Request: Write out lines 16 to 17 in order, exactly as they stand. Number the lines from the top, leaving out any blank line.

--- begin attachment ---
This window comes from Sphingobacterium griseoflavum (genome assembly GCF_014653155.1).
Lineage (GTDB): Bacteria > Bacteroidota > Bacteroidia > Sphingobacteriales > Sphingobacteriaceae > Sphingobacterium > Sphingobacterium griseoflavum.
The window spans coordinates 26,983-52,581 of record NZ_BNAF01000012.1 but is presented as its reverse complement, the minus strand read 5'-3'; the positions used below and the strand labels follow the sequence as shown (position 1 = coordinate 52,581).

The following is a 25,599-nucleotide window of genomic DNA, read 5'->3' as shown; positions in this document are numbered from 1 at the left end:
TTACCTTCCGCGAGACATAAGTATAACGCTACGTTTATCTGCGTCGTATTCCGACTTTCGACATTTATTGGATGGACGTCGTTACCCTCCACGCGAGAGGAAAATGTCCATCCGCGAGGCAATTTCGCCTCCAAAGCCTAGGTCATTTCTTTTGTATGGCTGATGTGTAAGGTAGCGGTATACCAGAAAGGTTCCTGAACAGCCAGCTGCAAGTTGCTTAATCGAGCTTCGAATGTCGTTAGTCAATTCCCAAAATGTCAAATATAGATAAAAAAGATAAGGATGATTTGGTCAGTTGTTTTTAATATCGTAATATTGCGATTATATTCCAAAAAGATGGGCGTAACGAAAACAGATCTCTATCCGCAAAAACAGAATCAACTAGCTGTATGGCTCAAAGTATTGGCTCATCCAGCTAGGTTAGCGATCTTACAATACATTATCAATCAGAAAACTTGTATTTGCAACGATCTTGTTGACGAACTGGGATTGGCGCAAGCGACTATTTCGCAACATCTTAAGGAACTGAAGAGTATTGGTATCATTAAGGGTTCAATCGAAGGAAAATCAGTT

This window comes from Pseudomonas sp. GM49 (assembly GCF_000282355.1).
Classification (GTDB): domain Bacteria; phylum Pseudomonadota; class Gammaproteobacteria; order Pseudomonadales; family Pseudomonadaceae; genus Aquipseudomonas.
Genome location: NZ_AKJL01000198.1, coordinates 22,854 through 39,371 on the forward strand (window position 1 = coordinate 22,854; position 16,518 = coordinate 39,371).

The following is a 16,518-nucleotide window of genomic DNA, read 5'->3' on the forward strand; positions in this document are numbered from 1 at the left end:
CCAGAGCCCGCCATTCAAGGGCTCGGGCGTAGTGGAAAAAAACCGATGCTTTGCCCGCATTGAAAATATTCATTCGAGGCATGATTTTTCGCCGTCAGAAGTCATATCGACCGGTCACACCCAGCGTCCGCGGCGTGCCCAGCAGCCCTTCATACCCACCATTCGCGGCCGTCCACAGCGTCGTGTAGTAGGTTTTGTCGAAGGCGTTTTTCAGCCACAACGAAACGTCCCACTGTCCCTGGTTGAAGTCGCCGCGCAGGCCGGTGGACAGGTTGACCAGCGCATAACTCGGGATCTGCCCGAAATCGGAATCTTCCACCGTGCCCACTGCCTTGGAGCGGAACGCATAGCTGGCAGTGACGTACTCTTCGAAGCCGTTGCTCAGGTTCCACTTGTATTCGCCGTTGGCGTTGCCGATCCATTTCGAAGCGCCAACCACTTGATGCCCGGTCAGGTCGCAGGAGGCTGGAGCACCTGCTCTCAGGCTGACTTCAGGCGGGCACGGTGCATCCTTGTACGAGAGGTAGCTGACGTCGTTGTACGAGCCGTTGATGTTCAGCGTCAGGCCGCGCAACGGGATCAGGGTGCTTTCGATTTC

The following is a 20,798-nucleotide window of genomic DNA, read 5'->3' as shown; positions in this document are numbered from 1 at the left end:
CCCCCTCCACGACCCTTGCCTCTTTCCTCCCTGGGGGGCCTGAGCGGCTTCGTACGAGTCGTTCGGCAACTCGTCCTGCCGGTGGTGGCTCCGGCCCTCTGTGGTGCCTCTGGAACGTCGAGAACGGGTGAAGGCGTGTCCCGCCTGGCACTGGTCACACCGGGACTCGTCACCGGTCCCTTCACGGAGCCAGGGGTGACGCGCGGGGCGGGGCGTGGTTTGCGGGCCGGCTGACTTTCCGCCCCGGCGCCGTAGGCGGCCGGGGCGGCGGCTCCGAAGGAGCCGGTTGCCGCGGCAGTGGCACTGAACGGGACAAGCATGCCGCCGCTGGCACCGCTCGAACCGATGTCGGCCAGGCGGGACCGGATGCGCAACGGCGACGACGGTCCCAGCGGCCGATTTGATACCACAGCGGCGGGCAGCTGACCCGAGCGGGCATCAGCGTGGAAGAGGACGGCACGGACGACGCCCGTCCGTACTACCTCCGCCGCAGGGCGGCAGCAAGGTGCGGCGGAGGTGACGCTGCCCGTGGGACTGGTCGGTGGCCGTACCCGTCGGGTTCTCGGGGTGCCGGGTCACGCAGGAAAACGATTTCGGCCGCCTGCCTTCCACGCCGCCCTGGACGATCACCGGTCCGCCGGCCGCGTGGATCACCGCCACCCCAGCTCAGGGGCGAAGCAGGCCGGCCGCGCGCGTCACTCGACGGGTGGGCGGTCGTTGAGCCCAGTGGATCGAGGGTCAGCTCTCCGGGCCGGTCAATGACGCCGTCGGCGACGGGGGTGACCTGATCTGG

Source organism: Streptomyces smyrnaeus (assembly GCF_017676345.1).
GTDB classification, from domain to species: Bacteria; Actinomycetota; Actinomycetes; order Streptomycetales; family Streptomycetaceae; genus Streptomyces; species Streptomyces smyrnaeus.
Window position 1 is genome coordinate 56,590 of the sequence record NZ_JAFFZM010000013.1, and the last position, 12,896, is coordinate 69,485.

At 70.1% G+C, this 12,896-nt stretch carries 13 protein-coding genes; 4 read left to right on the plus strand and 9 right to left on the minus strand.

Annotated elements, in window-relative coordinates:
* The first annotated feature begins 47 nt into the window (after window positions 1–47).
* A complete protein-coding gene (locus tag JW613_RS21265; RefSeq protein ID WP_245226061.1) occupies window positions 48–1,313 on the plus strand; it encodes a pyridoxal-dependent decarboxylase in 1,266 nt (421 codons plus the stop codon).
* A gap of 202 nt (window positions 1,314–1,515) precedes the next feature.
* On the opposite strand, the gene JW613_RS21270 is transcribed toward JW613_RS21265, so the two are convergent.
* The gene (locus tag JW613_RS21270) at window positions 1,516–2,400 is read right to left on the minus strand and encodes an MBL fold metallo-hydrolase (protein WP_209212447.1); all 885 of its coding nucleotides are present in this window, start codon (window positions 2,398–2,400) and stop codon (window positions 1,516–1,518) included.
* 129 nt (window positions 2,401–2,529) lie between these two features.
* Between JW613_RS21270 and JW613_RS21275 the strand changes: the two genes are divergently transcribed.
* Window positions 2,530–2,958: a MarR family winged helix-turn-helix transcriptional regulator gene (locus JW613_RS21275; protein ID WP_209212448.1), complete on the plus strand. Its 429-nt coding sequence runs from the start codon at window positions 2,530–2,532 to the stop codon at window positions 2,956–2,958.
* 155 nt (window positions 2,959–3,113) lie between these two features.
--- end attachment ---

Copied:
At 70.1% G+C, this 12,896-nt stretch carries 13 protein-coding genes; 4 read left to right on the plus strand and 9 right to left on the minus strand.

Annotated elements, in window-relative coordinates: